There can be little argument that in the rugby league world, State of Origin provides us with the ultimate contest.
From an analytical point of view, the game offers myriad dream match-ups and tests of mind and body.
It is also fair to say that Queensland’s dominance over the past decade had diminished some of the hype around the series.
That is changing.
With so many legends of the game retiring from the Origin arena over the past two years, added to New South Wales winning the series last under the eclectic guidance of Brad ‘Freddy’ Fittler, there is a feeling that the excitement is surging back.
— NRL (@NRL) June 4, 2019
As sad as it is to not see Cameron Smith and Paul Gallen face off and swap barbs before the game, how can you not be excited about the new talent and storylines offered in Wednesday’s first game?
Cody Walker, who is undoubtedly the form player in the NRL, becomes the oldest five-eighth ay 29 to debut in Origin.
His long and tough road to the top of his game in truly inspirational. His proud heritage as an indigenous Australian and refusal to sing the national anthem will divide loyalties.
How can you not be interested in Payne Haas, competing after coming off Ramadan fasting, and how Cameron Murray will perform at the next level?
Seeing these two young men take the field on Wednesday night has me excited and that’s not even a fraction of the story.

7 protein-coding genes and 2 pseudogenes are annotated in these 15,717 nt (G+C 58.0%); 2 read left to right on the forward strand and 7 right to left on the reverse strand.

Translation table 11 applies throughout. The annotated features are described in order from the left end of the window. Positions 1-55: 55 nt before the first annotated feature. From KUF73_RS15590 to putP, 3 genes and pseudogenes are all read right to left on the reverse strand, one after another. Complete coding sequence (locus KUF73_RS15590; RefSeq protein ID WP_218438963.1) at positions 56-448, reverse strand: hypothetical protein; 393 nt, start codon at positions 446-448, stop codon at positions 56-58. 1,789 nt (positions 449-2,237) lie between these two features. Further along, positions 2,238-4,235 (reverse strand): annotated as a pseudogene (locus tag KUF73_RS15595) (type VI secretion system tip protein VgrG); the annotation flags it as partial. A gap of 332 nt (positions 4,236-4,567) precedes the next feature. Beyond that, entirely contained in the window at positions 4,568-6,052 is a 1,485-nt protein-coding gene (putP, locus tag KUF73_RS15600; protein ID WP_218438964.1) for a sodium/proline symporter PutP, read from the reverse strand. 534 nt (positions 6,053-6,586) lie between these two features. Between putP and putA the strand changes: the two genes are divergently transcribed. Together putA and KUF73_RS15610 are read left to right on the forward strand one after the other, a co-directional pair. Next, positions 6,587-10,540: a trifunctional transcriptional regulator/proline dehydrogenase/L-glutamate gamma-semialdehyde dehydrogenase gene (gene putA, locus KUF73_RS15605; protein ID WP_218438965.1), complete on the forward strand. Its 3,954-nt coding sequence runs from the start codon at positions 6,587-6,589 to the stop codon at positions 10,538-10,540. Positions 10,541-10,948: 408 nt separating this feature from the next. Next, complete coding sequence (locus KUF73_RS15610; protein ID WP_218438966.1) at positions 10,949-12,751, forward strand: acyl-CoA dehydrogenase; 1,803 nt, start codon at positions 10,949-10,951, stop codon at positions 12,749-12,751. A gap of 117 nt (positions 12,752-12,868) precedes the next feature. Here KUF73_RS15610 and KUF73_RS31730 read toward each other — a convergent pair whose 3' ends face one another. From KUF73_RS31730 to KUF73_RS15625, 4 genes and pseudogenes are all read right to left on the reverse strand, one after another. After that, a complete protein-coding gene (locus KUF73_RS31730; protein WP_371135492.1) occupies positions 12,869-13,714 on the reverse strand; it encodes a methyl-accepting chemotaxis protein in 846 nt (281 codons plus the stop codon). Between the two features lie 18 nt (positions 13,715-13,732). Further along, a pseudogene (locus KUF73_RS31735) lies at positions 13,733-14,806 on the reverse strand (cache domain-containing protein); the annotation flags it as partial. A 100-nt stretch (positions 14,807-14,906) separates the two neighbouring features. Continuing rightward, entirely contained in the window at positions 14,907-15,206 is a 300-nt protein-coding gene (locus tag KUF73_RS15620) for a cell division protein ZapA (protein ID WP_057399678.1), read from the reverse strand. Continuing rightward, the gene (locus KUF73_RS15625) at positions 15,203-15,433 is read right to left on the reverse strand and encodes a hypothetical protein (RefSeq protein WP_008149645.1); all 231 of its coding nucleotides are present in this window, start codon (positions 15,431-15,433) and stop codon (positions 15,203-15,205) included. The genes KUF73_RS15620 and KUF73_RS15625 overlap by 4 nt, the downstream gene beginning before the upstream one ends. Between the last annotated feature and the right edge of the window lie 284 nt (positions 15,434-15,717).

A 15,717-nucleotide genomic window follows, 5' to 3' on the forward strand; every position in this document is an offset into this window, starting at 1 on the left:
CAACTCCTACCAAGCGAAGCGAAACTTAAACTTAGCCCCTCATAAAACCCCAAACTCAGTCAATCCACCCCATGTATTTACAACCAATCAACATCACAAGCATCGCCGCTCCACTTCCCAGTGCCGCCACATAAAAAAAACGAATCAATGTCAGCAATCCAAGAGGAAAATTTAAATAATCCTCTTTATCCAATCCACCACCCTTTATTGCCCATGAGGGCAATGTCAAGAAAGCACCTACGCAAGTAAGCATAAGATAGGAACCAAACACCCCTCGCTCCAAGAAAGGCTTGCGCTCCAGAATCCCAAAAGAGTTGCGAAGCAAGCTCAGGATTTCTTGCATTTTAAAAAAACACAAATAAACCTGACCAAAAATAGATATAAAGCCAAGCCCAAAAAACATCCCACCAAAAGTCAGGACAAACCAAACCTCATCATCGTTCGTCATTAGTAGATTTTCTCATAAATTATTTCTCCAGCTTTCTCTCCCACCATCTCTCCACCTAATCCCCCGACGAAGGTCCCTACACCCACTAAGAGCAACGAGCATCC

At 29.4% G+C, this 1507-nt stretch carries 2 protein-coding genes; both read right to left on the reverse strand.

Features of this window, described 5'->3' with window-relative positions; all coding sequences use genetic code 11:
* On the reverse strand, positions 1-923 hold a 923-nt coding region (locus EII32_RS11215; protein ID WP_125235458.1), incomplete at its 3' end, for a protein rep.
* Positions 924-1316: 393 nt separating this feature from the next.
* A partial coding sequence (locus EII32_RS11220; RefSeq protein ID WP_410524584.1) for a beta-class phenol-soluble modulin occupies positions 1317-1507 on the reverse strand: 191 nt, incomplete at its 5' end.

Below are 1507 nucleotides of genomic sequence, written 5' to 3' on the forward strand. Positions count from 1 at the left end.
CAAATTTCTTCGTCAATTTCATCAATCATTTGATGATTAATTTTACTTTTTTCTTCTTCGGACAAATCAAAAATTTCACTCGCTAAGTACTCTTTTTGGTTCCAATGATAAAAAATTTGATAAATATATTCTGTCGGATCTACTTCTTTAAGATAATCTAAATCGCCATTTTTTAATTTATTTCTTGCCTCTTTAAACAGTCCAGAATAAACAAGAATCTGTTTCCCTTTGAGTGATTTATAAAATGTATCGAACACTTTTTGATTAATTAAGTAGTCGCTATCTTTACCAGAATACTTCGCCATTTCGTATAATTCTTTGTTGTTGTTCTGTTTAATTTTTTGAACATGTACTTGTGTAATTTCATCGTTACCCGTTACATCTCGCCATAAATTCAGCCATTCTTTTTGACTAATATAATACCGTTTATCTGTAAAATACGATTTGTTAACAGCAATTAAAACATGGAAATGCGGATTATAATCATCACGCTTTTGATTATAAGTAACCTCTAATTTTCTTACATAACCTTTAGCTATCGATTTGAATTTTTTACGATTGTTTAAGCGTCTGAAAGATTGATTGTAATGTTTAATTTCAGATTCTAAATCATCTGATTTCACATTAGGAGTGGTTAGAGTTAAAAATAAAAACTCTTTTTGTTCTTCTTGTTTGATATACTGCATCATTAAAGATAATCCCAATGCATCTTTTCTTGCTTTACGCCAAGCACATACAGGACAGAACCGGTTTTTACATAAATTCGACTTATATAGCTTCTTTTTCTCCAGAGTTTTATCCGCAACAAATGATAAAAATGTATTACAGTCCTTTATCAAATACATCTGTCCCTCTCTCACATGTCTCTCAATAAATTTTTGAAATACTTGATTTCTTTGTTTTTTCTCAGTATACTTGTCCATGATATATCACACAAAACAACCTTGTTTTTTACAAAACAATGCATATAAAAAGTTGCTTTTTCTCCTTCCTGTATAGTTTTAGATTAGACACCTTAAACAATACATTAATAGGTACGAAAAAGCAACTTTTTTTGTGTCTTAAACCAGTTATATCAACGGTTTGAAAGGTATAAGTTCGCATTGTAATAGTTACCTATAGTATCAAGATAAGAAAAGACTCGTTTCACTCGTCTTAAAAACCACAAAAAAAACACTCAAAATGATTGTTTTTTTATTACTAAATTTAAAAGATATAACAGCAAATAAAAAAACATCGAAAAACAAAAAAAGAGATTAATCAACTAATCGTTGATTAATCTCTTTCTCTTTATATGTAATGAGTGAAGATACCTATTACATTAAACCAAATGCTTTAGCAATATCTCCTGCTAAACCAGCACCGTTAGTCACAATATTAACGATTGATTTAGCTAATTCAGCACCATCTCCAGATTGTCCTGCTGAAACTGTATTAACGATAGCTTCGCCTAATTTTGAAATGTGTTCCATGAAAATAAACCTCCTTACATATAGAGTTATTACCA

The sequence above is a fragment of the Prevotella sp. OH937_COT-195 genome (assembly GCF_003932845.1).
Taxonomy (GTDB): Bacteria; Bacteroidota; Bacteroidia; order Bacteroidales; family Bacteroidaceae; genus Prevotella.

Josh Morris returning for the Blues, Latrell Mitchell and The Fox side by side on the left side, and the thought of what James Tedesco will deliver from out the back – taken in total it’s a spellbinding invitation for speculation.
This year Fittler has the Blues walking barefoot again, holding their breath underwater for minutes at a time and doing their mindfulness training. Will this New Age approach get them across the line again?
Then, as we cast our view north of the border, Kevin Walters has had to deal with the controversial decision to engage ‘coach whisperer’ Bradley Charles Stubbs with his ‘expect to win’ guidance.
While many may argue the point of this, it certainly has drawn attention to the contest and it has ratcheted up the pressure on everyone.
While the mind games are interesting, the prospect of Kalyn Ponga lighting up Suncorp Stadium from fullback will be worth the price of admission alone.
Will Dale Cherry Evans’ (DCE’s) return as skipper after not playing for a month pay off, or could it bite the Maroons in the butt?
I’m looking forward to seeing Joe Ofahengaue and David Fifita charge into the Blues pack.
In recent years we all knew we were going to see the highest quality of football at this time of the year, but sometimes the results haven’t gone as expected.
The completely unpredictable nature of the contest has certainly increased the anticipation.
Who wins? Who aims up? What and when are the key moments? Whose mind games work and whose will fail? It’s all up for grabs.
The one thing we can be certain is that the 34 young men who take the field will be on a single-minded mission to physically and mentally poleaxe anyone opposing them.
It’s that time of year and I can’t wait for Origin to begin.
Former St George player Matthew Elliott has coached NRL teams Canberra, Penrith and New Zealand Warriors